From patients and providers to claims and lab results, healthcare organizations are inundated with data. The need for healthcare professionals to understand the whole picture is crucial not only to patient safety and quality of care but also to reducing costs, aiding analytics, streamlining workflow and adhering to regulatory compliance.
Throughout the 21st century, the healthcare industry has fought to regain the culture of innovation and invention that so defined it during the early part of the 20th century, during which dramatic advancements were made to improve the quality of patient care on all levels. The patient, rather than systems and departments, is now the center of every healthcare ecosystem, from clinical research and pharmaceutical manufacturing to integrated delivery networks, regional and governmental exchanges and insurers. This dramatic change from previous years seeks to improve care coordination, eliminate waste and inefficiency, and engage patients as consumers and providers to be incentivized for better outcomes.
However, integrating all of this data is challenging because it resides in many different departments and legacy systems with varying degrees of completeness and accuracy. Patient identification and patient matching have long plagued the healthcare continuum and the complexity is increasing as the United States moves to a patient-centered wellness approach.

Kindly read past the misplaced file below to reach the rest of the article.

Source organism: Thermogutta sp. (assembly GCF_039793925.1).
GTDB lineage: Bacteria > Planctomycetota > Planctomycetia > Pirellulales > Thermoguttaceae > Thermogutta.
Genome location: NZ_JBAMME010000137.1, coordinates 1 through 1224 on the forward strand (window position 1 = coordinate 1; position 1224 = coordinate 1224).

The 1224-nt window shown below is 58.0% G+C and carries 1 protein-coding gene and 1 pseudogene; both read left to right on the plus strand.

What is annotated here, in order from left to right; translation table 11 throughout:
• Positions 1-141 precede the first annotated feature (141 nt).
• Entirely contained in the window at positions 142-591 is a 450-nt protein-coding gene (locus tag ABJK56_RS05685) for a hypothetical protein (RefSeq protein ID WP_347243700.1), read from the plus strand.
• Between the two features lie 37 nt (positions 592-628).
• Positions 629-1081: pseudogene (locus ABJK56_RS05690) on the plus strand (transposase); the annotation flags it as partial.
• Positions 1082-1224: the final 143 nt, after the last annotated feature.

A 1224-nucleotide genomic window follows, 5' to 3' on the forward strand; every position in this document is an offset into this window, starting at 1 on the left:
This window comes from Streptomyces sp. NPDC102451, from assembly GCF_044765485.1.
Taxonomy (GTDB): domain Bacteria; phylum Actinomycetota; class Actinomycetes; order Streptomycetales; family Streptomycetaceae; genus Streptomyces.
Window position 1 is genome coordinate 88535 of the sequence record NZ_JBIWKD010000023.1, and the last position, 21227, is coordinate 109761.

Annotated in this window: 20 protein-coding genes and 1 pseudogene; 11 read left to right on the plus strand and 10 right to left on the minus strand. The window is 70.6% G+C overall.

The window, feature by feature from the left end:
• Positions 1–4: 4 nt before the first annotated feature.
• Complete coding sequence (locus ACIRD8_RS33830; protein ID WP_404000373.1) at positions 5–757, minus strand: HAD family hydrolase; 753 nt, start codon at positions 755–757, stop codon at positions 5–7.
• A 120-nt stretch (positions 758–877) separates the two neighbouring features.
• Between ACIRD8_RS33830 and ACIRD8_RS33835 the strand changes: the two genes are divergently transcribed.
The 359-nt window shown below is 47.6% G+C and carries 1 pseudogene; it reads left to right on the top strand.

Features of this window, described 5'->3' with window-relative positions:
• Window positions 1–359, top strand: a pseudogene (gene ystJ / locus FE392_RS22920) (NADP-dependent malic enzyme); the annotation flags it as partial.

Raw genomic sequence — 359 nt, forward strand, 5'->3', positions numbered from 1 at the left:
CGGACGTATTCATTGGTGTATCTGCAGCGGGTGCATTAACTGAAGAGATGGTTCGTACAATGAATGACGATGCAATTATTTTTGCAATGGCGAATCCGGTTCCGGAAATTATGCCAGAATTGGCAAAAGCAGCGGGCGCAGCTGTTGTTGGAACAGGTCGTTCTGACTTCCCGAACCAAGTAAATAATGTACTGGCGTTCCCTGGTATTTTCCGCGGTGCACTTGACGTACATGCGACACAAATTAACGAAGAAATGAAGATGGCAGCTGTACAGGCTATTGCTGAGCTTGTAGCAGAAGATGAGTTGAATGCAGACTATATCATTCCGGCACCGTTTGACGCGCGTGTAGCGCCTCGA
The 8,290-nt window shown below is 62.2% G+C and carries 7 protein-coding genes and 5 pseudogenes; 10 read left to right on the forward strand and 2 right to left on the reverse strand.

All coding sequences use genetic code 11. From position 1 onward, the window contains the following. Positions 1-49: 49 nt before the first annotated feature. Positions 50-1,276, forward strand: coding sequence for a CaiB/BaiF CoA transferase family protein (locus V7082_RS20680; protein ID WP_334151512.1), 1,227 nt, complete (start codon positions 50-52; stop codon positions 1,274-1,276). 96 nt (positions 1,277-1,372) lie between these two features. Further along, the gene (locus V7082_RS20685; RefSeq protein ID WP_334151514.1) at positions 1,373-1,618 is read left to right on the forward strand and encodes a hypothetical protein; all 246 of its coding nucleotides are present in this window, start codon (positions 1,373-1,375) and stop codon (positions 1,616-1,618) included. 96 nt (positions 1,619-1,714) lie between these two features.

This has created a need to better understand the individual as a patient, citizen, consumer, subscriber, and beneficiary. This shift is driving basic, advanced, and predictive analytics for which linked records must be created and/or used. Yet, the ability to access and transform the numerous data stores related to health, society, cost, providers, etc. to create a trusted single source of information has been elusive. In fact, without a single view of a patient, healthcare enterprises struggle to:
Consistently identifying each patient at every point of care is imperative to increasing care collaboration and ensuring patient safety. Nevertheless, duplicate patient records are a common problem in healthcare and can cause harm, as they often leave clinicians with an incomplete picture of the patient. This is also true when two different patients’ records are co-mingled. In fact, more than half of health IT management professionals regularly work on fixing problems with patient matching and duplicate patient records, according to a recent survey from the American Health Information Management Association (AHIMA).
Today, the patient, rather than systems and departments, is the center of every healthcare ecosystem. Accurate patient information is critical from clinical research and pharmaceutical manufacturing to integrated delivery networks, regional and governmental exchanges and insurers.
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